As many readers of this blog will know, the Constitution Project aims to foster consensus-based solutions to difficult constitutional issues and challenges. In practice, this has often meant bringing together the most senior and experienced advocates, lawmakers, and scholars in order to forge compromise. But there is also an important role for those who are still in the early phases of their careers. Young professionals have much to contribute to constitutional debates, including fresh perspectives, recent experiences on the ground, and shifting expectations and priorities. Moreover, lasting consensus ultimately depends not only the leaders who guide constitutional discourse, but also on the entire body of the citizens whose interests they represent. The rich diversity of U.S. civil society manifests itself not only across geography, race, or gender, but also across generations.
With this in mind, The Constitution Project has launched what has come to be known as the Young Professionals Committee (YPC). The group was originally conceived as an association of young lawyers because again, in practice, constitutional issues are often tackled by those trained as attorneys. But just as more junior lawyers can complement the work of senior legal experts, so too can young leaders from other fields add to constitutional debates in substantial and sometimes unexpected ways. As a result, The Constitution Project is coalescing young professionals from a variety of backgrounds and disciplines — including policymakers, business leaders, and educators — to engage in some of the key constitutional debates of our time. The YPC aims to enlist their support to help The Constitution Project reach a broader audience, prepare the next generation of leaders, reach lasting, consensus-based solutions to constitutional issues.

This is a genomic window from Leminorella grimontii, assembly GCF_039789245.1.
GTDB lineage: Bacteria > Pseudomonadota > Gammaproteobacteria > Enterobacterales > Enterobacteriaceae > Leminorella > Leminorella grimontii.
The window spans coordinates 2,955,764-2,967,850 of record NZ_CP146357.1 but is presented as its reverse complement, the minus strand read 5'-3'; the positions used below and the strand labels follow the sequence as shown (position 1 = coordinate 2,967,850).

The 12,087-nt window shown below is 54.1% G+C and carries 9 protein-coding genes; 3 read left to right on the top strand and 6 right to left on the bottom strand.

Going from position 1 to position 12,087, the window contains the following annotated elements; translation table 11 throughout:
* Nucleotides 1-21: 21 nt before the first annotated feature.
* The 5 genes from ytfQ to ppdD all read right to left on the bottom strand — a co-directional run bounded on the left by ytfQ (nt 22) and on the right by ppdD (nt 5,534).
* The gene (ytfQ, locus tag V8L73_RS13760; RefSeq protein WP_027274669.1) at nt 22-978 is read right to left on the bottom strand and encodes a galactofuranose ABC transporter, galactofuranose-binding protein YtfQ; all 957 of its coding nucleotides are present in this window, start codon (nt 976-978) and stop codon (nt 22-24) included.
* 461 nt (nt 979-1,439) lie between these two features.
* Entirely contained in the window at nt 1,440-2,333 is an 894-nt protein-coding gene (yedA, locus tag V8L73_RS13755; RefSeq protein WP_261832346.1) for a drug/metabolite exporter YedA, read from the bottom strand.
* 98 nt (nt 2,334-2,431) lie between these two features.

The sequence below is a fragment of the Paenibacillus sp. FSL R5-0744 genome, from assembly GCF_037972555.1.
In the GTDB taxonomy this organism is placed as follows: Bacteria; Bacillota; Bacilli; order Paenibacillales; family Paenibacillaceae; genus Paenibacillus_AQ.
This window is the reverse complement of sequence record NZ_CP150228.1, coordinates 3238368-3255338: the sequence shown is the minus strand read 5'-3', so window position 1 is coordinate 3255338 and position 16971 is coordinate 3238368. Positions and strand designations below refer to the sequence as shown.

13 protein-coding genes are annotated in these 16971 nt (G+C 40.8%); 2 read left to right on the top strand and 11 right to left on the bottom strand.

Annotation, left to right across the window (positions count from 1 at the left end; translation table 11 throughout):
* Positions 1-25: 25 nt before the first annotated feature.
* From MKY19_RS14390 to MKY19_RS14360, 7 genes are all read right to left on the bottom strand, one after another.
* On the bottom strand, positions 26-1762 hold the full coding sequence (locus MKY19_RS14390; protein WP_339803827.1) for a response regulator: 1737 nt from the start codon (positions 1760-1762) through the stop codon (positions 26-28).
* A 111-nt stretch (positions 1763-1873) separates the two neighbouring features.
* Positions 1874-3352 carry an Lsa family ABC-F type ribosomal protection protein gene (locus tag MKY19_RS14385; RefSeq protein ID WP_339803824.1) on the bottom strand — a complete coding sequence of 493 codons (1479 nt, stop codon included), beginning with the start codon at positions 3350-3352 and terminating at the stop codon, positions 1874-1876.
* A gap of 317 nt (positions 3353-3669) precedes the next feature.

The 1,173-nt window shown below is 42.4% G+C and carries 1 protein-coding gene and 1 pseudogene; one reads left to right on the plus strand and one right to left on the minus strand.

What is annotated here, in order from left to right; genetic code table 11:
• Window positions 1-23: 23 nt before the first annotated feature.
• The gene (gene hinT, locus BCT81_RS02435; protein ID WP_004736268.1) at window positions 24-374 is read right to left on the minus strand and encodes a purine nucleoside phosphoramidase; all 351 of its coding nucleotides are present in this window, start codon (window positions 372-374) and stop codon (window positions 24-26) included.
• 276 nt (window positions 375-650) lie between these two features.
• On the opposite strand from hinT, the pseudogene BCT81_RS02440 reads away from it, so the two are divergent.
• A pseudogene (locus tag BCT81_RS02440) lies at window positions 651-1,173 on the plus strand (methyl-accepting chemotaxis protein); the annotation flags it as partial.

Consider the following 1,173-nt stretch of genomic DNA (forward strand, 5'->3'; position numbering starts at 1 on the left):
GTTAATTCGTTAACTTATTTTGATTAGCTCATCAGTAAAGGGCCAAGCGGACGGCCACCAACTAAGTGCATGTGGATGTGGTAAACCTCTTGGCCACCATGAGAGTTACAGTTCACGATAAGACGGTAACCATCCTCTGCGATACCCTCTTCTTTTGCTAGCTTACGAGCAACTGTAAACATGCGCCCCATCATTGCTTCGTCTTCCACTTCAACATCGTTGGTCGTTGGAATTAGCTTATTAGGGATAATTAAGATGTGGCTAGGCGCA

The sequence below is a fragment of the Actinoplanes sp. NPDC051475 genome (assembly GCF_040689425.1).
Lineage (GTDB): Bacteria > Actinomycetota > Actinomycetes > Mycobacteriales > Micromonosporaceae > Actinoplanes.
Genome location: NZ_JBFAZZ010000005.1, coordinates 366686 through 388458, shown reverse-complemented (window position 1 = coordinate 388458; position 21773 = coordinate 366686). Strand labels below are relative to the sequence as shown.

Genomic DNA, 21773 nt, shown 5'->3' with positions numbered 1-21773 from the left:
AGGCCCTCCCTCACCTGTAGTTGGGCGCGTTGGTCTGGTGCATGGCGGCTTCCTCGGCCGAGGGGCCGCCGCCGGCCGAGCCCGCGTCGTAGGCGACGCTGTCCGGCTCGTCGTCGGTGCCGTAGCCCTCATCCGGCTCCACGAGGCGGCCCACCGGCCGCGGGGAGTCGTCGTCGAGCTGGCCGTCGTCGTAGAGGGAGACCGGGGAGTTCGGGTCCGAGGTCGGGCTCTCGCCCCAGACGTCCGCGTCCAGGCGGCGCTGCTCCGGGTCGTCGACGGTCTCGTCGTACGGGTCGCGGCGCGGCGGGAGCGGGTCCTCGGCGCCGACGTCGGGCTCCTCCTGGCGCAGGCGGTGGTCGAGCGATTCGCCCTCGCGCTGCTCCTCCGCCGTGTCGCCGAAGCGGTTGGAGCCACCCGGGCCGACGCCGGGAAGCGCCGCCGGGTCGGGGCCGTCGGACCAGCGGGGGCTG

The two of co-authors of this blog post co-chair the YPC and wanted to take a moment to introduce the committee. You will be hearing more from us and the other members of the YPC in the near future as we begin a number of new initiatives. Several of our members have already contributed to TCP’s blog: Sidley Austin’s Nick Giles authored a post on reforming mandatory minimum prison sentences; Stanford Law student Neel Lalchandani, wrote a piece on his personal experience as a TCP intern; and Hogan Lovells associate Erica Songer provided a contribution from her colleagues Christopher Handman and Sean Marotta on an important First Amendment case they argued. Our members plan to continue to blog regularly on current constitutional topics as part of our efforts, and we have much more in store: look out for events and other exciting initiatives throughout 2014. If you’re interested in becoming involved, we welcome inquiries and invite you to email us here.
John Terry Dundon
John Paul Schnapper-Casteras